Apache MultiViews automatically appends .html, but I don’t want it to

Hat-tip to Abdel-Karim Mardini for reminding me which Apache directive is poison. It’s Options MultiViews.

A client reported that WordPress pages weren’t working. For example, example.com/press/ was showing a 404, even though WordPress had a page with that permalink. What was strange was that example.com/press was showing a very old version of the correct page, which was stored on the file system as press.html.

I checked the code on my local server and looked through the apache log files. No help. I deleted all the directives from .htaccess. It was still happening. But I vaguely remembered that Apache “automagically” appends .html to certain URLs. Google was very little help, mostly showing me how to write apache rewrite rules. But since I had disabled .htaccess, I knew that wasn’t it.

I finally found Abdel-Karim’s summary, and sure enough, appending this to my .htaccess file, worked:

Options -MultiViews

Here’s hoping I remember to check my blog next time, before spending hours staring at log files and useless search results.

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CakePHP logoutRedirect is not the same as loginAction

If you go through the CakePHP Auth example tutorial, you’ll end up with two (not three) configuration settings in your AppController > components > Auth settings. They will look like this:

public $components = array(
        'Auth' => array(
            'loginRedirect' => array('controller' => 'posts', 'action' => 'index'),
            'logoutRedirect' => array('controller' => 'pages', 'action' => 'display', 'home')

I unconsciously made the incorrect assumption that “logoutRedirect” would always take you to the login page. You log out.

You get redirected to the login page. But when I put my carefully crafted login page at pages/home. Yet when I visited my site without a proper cookie, I wasn’t redirected to pages/home. I was redirected to users/login. Where the heck was that coming from?

Turns out there is another AppController > components > Auth setting that specifies where the login action is found. When you add it to your other components, it will look like this:

public $components = array(
        'Auth' => array(
            'loginAction' => array('controller' => 'pages', 'action' => 'display', 'home'),
            'loginRedirect' => array('controller' => 'posts', 'action' => 'index'), 
            'logoutRedirect' => array('controller' => 'pages', 'action' => 'display', 'home') ) );

It seems that logoutRedirect is only used for where to go, immediately after logging out.

I wrote this post because a coworker had made the exact same assumption and mistake as I had.


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CakePHP Auth->allow only works on actions, not controllers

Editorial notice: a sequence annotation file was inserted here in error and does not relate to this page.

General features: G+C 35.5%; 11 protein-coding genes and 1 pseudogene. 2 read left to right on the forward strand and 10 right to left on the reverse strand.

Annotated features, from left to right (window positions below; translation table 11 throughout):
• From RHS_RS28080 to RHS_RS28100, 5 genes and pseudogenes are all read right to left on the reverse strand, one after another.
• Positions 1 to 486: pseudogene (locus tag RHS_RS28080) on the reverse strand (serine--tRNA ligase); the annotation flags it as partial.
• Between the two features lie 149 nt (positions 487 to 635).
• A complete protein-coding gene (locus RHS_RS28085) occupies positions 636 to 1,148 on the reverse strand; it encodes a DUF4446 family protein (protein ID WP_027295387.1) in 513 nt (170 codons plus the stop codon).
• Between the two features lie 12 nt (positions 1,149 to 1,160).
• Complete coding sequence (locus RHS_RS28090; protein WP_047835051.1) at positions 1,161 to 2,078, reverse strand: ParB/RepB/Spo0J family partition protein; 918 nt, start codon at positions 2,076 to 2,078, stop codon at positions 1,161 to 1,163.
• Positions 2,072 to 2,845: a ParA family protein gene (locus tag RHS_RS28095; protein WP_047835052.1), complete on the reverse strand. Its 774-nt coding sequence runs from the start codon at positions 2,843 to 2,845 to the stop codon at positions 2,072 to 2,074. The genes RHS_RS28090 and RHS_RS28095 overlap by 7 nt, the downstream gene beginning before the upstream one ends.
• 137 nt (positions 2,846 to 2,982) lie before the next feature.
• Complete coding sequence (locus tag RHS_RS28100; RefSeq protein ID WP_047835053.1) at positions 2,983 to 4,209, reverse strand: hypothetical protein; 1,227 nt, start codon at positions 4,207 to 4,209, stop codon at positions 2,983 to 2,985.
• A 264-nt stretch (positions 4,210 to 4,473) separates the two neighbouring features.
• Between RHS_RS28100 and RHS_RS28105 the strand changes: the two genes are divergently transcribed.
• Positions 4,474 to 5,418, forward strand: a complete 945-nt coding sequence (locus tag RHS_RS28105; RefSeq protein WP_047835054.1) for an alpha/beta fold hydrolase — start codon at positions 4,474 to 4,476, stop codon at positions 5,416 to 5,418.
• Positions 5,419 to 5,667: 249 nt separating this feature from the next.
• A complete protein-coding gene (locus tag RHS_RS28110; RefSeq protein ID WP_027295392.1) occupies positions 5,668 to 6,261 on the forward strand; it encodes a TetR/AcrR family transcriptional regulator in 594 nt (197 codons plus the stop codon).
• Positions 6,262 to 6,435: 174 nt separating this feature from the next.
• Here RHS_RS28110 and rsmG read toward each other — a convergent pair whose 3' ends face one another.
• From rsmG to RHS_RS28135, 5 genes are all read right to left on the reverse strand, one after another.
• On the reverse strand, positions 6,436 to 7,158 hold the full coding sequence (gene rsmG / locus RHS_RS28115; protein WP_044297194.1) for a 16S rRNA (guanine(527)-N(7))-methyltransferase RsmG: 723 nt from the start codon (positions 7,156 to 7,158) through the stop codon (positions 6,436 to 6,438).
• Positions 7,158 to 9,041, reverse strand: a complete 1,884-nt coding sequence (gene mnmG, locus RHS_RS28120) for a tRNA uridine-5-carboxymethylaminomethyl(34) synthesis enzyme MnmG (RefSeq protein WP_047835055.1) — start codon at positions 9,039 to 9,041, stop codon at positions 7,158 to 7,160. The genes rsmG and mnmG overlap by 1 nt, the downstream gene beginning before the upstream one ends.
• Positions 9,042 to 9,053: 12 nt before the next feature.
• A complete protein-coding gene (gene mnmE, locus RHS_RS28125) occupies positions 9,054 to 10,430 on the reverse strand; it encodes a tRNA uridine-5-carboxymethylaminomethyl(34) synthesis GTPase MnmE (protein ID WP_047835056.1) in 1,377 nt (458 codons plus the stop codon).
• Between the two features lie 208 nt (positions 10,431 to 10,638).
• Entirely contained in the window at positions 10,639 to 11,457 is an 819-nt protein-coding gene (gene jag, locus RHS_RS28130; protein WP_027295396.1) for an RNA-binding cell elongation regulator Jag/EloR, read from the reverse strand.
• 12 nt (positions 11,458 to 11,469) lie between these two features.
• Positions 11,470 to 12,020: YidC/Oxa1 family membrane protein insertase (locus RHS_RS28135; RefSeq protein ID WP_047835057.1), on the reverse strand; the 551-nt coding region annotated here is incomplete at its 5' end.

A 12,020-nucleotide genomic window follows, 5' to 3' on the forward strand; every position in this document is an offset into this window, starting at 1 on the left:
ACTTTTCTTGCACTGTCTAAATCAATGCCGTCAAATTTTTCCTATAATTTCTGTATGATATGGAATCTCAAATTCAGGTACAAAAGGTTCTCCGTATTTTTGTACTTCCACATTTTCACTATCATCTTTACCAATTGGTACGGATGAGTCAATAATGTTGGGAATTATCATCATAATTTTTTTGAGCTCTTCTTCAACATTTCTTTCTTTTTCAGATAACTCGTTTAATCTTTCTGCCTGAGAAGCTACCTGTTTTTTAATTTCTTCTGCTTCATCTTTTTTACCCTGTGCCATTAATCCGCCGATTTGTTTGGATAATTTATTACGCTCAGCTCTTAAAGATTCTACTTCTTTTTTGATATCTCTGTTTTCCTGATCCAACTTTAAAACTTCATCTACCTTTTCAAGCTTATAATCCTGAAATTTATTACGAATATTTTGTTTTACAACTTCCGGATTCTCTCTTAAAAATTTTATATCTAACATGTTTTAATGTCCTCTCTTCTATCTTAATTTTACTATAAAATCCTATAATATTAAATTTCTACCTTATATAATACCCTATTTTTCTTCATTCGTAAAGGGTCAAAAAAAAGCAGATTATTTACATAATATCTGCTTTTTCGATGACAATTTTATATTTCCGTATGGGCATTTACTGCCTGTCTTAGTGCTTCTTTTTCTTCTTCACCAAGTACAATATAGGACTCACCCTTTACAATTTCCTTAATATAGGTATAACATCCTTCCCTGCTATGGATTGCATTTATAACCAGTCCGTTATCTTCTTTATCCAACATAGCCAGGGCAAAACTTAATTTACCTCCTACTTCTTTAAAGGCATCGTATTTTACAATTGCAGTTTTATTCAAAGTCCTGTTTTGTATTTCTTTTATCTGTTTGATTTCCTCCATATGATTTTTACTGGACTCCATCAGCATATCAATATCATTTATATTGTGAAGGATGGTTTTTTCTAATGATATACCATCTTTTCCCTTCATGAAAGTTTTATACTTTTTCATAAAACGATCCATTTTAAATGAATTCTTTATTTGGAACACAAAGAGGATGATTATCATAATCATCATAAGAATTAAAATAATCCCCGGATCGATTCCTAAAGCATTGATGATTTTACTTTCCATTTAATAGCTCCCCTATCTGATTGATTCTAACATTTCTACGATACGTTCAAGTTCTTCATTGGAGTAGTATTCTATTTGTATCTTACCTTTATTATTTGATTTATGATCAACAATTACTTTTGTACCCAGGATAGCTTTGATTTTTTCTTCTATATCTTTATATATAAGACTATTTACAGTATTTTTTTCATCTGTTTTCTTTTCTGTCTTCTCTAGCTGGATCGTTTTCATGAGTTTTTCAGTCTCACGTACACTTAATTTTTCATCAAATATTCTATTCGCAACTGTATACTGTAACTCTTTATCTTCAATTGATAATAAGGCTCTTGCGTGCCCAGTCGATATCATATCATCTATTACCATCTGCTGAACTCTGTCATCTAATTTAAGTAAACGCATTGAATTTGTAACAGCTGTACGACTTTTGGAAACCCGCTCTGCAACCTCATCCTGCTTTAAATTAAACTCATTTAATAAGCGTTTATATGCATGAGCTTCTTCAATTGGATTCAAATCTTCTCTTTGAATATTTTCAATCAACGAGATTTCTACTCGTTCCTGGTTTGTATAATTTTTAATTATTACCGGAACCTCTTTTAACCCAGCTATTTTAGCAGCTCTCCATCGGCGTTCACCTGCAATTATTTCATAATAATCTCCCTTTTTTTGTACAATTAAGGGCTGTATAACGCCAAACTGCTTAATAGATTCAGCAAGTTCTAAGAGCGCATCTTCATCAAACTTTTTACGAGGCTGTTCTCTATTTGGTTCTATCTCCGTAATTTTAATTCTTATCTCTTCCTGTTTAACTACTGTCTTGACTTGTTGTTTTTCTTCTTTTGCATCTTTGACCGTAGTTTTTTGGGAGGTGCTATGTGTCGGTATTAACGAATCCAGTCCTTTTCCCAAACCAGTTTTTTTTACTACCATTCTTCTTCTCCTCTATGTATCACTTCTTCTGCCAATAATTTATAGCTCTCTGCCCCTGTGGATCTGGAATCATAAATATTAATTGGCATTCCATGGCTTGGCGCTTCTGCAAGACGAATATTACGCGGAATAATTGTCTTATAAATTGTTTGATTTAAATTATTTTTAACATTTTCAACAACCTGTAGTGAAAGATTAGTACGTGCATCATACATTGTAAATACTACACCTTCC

If you follow the CakePHP documentation on Authentication, you might end up with this line of code in your AppController.php file, in the beforeFilter() method.

$this->Auth->allow('view', 'index');

… And that’s fine for demo purposes. But that actually allows all view() and index() actions, on every controller in your application.

That’s not likely what you want. You will need to move that line of code out of the global AppController.php file, and put it in each SpecificWhateversController.php file, allowing whatever the specific actions you want to allow to users who have not logged in.

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WordPress “recent posts” file to be included on another page

I have a client who finally asked for something I told him we could easily do. He wanted the recent posts from their blog sub-site to be listed on a sidebar on their main site. We wanted a dynamic list of the most recent headlines, linked to the content.

Since we already spent the budget on “bigger fish,” Before I muddled my way through the WordPress templates, I did a quick web search to see if someone had already written my code for me. Sure enough, David Walsh, a respected developer whose work I already follow, had the answer. I’ll send you to his blog for the code.

Create a “Recent Posts” Module Outside of WordPress

Thanks, Mr. Walsh. Keep up the good work.

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WordPress replaces your menu with a single button

Actually, it’s not WordPress per se, but the TwentyTwelve theme. If you look at your beautiful site or blog on a small device, your carefully structured menus will be reduced to a one-dimensional abomination labeled “Menu.”

Wordpress reduces your menu to this

WordPress reduces your menu to this

Well-intentioned designers created this

Well-intentioned designers created this